In the same way, you can automatically adapt the temperature or the air circulation in the rooms. Thus, the smart building also helps you to ensure the health and comfort monitoring of the building and, in particular, the prevention of legionella risk.

Finally, the presence of sensors offers security, in particular to detect intrusions or a suspicious presence in the building.

Enhance the value of your real estate

The smart building is also a lever to increase the value of your real estate assets. To optimize your assets, you need to know the exact value of each site. Smart building data allows you to perform a detailed evaluation including:

  • the description of all materials and equipment installed in the buildings
  • information on the condition of each installation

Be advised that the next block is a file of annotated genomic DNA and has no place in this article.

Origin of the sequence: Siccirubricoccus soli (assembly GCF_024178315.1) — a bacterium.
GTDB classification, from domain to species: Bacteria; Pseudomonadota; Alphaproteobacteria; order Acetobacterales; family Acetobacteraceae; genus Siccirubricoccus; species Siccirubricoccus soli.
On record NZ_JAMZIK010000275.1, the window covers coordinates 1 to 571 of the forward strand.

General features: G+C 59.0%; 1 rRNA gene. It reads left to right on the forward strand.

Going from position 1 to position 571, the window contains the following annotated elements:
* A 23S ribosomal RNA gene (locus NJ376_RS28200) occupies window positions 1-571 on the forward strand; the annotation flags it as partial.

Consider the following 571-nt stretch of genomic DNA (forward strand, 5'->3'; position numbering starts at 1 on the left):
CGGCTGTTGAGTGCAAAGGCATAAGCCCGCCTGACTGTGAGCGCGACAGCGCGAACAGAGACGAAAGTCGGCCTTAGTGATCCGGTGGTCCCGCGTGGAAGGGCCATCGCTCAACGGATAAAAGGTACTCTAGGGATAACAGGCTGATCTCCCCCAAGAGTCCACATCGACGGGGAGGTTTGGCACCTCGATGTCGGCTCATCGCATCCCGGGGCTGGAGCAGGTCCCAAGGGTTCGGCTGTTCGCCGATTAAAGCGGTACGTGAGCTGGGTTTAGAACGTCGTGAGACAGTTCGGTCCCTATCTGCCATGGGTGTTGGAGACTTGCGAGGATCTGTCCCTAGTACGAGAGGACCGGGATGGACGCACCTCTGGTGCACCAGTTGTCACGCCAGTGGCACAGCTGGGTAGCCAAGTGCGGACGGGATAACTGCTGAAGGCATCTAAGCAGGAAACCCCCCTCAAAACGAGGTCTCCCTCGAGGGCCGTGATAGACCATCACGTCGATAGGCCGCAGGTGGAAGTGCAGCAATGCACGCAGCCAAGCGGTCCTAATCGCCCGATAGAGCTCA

This information makes it possible to determine the rehabilitation work to be planned and to calculate the corresponding investments to maintain the value of the stock.

The smart building also facilitates resale. You can easily share building data with potential buyers and highlight profitability opportunities.

Smart building meets the many challenges of real estate players: regulatory obligations, profitability, occupant comfort, asset valuation, etc.

To improve your data management and take full advantage of the digitalization of the building sector, you must not only expand the scope of your data collection. But you can also rely on a data efficiency solution like the N'Gage platform developed by Energisme.